Millicent Min’s summer is off to a rough start. As the only eleven-year-old finishing her Junior year of high school, Millicent doesn’t have much of a social life. She plans to spend her time taking her first college class, hanging out with her progressive grandma Maddie, and reading everything she can find. However, her parents have other plans. Her mom is forcing her to take a volleyball class and tutor middle school basketball star, Stanford Wong. Also, Maddie announces she is moving to England.
Millicent is miserable, but at volleyball another girl talks to her. Emily even invites her to sleep over and treats her like a normal eleven year old girl. In an attempt to hold onto her friendship with Emily, Millie pretends she is not a genius. The lie gets more complicated when Emily runs into Millie while she is tutoring Stanford. To save his reputation, Stanford pretends he is the tutor. This is a funny and endearing book about the joys and heartbreaks of friendship during preteen years.
Lisa Yee actually has two corresponding books told from the viewpoint of Emily and Stanford. She teaches important lessons about perspective and perception. These are good stories for kids entering those insecure, but fun-filled years.
Recommended for ages 10-12.
The wizard is on summer holiday from running his wizard boarding school, but no one is willing to let him relax. He keeps getting called on rescue missions that begin like traditional fairy tales, but end with an unexpected twist. He goes to rescue a princess who refuses to be rescued from her dragon. One town has a problem with teenage unicorns getting drunk on fermented fruit. In the midst of all these adventures, all the wizard wants to do is save his summer garden from rabbits.
Wizard at Work is full of entertaining and funny stories for all young children, with extra subtle humor to please their parents. This is a good read-aloud with younger children, but also a great book for middle readers. There is something to appeal to all ages and genders.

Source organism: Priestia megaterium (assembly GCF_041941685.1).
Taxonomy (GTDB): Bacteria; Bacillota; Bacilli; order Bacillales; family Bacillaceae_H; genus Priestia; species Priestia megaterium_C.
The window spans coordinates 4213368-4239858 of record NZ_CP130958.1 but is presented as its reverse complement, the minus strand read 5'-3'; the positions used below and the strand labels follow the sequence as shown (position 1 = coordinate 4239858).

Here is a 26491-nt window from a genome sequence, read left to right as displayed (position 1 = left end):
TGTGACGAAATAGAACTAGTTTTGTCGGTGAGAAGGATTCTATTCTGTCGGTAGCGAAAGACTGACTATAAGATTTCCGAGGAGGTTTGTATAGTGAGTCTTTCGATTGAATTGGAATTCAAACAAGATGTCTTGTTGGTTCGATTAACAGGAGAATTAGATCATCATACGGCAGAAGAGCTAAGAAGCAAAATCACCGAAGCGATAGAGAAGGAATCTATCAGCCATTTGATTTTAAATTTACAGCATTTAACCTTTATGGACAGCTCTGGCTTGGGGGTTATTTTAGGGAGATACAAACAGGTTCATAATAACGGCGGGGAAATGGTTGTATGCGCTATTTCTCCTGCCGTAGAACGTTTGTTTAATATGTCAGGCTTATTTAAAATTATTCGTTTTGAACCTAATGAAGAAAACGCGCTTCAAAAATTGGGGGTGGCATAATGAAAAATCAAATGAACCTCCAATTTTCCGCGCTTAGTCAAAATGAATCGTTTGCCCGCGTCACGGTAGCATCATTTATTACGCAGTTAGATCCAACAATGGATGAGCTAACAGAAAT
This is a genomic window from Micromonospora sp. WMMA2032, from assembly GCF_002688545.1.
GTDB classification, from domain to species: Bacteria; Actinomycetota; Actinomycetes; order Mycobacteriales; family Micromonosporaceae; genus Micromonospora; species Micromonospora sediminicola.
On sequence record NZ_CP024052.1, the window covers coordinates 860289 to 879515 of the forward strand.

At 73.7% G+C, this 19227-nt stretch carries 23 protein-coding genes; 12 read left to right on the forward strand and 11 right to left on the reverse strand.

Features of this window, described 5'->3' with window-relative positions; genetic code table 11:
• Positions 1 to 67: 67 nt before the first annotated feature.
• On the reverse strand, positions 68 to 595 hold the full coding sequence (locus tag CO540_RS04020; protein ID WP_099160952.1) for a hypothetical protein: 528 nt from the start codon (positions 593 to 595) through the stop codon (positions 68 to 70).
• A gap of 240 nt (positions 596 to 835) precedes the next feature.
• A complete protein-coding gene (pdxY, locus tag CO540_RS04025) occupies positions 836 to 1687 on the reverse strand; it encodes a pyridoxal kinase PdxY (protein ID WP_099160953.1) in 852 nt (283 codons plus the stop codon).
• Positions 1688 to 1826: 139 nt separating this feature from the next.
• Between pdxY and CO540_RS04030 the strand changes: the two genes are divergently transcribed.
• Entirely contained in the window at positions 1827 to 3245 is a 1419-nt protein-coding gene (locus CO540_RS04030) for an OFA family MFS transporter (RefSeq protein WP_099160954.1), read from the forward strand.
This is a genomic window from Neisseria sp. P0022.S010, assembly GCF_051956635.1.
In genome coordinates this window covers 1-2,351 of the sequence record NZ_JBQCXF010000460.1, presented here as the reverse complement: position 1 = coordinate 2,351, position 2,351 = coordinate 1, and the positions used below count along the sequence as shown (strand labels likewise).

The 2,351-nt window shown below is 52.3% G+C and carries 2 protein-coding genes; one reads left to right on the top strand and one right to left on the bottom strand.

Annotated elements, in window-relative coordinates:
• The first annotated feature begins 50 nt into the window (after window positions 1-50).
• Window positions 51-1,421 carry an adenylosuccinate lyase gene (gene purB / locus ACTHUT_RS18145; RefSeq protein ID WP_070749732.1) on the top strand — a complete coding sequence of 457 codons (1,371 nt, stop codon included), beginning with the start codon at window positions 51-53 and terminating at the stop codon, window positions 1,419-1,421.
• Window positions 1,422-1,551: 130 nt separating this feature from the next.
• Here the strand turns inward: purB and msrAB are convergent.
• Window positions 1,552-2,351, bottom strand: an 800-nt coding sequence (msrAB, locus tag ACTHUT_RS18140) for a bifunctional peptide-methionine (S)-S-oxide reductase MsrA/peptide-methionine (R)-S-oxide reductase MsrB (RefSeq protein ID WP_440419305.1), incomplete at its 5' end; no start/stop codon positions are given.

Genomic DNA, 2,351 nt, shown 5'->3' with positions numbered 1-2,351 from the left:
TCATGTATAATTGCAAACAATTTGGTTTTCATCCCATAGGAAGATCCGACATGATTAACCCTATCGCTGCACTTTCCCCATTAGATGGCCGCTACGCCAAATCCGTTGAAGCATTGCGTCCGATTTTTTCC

Recommended for ages 5-10.
All the Elephant and Piggie books are subtly hilarious. With just a few words on each page, they still manage to tell a story fun for children and adults.
Olivia Kidney is a great character for 8-10 year old readers. She is clever, creative, and she talks to ghosts. With just a hint of fantasy, Olivia Kidney faces real life problems while encountering zany people. Through a series of encounters with people in her new apartment building, Olivia learns the connectedness of life as well as the power of friendship and family.
In classic fairy tale style, M.M. Kaye presents the story of a princess blessed by her fairy godmother to be ordinary. When Princess Amy fails to fit the storybook mold, her life becomes filled with ordinary and wonderful adventure. Written in the style of a fairy tale, but with a unique twist, The Ordinary Princess is a perfect mother/daughter book. Make sure to look for an edition with illustrations by the author.
During the California gold rush, Lucy and her family move to a mining town. Lucy, a spunky young girl, is very unhappy with the dirt and lack of civilization she finds Out West. She works desperately to earn money to go back and live with her grandparents. In the midst of her efforts, she makes friends and begins to see some positive sides to her new home. Filled with wonderful characters and narrated by an unforgettable heroine, The Ballad of Lucy Whipple is an excellent view of the California gold rush and the mining experience.
Set in medieval England, Crispin: The Cross of Lead shows the brutality of feudal England. However, it also shows the power of humanity and love. After his mother dies and he is left an orphan, Crispin is framed for a crime and run out of his village. In his journey through the countryside, he finds friends, enemies, and insight into himself. A good one for older readers (10-12 years).
Younger brother to Judy Moody, Stink is a perfect character for boys new to chapter books. He is witty and fun like his sister, and has his own adventures. The illustrations are fun and my boys especially love Stink’s comic strips at the end of each chapter.
Judy Moody is a spunky and witty young girl who finds adventure in everyday life. Kids relate to her adventures and the writing is clear and accompanied by great illustrations. It is perfect for readers just getting in to reading chapter books.
Although very different from the movie with the same name, this series is entertaining for young readers. It has enough illustrations to keep it approachable and caters to young boy humor (without being too annoying). We’ve enjoyed reading them aloud.